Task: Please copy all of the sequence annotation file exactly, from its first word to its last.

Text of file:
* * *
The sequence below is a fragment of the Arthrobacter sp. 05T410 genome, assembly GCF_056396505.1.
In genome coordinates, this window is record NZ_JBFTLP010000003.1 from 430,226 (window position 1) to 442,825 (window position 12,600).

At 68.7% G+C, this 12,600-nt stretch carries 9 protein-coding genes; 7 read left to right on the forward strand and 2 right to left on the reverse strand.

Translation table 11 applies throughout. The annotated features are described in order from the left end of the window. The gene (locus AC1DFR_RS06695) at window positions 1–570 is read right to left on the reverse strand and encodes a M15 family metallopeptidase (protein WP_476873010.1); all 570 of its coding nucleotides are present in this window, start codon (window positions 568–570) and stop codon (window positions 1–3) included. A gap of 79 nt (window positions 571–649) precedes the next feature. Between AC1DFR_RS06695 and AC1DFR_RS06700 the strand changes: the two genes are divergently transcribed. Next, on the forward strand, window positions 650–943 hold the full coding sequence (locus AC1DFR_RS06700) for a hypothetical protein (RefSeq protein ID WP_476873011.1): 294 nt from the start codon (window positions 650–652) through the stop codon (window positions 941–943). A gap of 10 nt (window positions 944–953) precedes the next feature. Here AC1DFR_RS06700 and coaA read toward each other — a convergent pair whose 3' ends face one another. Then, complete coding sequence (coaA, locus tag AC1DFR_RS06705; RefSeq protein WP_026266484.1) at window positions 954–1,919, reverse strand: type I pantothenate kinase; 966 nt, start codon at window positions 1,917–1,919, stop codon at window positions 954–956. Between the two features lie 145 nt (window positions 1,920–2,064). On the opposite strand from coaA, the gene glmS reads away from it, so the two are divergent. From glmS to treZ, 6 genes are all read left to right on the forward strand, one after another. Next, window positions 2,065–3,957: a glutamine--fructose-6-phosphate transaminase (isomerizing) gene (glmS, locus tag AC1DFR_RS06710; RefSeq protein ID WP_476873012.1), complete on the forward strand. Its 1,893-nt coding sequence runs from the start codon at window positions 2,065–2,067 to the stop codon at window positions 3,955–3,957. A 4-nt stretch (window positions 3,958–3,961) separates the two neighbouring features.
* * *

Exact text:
The sequence below is a fragment of the Arthrobacter sp. 05T410 genome, assembly GCF_056396505.1.
In genome coordinates, this window is record NZ_JBFTLP010000003.1 from 430,226 (window position 1) to 442,825 (window position 12,600).

At 68.7% G+C, this 12,600-nt stretch carries 9 protein-coding genes; 7 read left to right on the forward strand and 2 right to left on the reverse strand.

Translation table 11 applies throughout. The annotated features are described in order from the left end of the window. The gene (locus AC1DFR_RS06695) at window positions 1–570 is read right to left on the reverse strand and encodes a M15 family metallopeptidase (protein WP_476873010.1); all 570 of its coding nucleotides are present in this window, start codon (window positions 568–570) and stop codon (window positions 1–3) included. A gap of 79 nt (window positions 571–649) precedes the next feature. Between AC1DFR_RS06695 and AC1DFR_RS06700 the strand changes: the two genes are divergently transcribed. Next, on the forward strand, window positions 650–943 hold the full coding sequence (locus AC1DFR_RS06700) for a hypothetical protein (RefSeq protein ID WP_476873011.1): 294 nt from the start codon (window positions 650–652) through the stop codon (window positions 941–943). A gap of 10 nt (window positions 944–953) precedes the next feature. Here AC1DFR_RS06700 and coaA read toward each other — a convergent pair whose 3' ends face one another. Then, complete coding sequence (coaA, locus tag AC1DFR_RS06705; RefSeq protein WP_026266484.1) at window positions 954–1,919, reverse strand: type I pantothenate kinase; 966 nt, start codon at window positions 1,917–1,919, stop codon at window positions 954–956. Between the two features lie 145 nt (window positions 1,920–2,064). On the opposite strand from coaA, the gene glmS reads away from it, so the two are divergent. From glmS to treZ, 6 genes are all read left to right on the forward strand, one after another. Next, window positions 2,065–3,957: a glutamine--fructose-6-phosphate transaminase (isomerizing) gene (glmS, locus tag AC1DFR_RS06710; RefSeq protein ID WP_476873012.1), complete on the forward strand. Its 1,893-nt coding sequence runs from the start codon at window positions 2,065–2,067 to the stop codon at window positions 3,955–3,957. A 4-nt stretch (window positions 3,958–3,961) separates the two neighbouring features.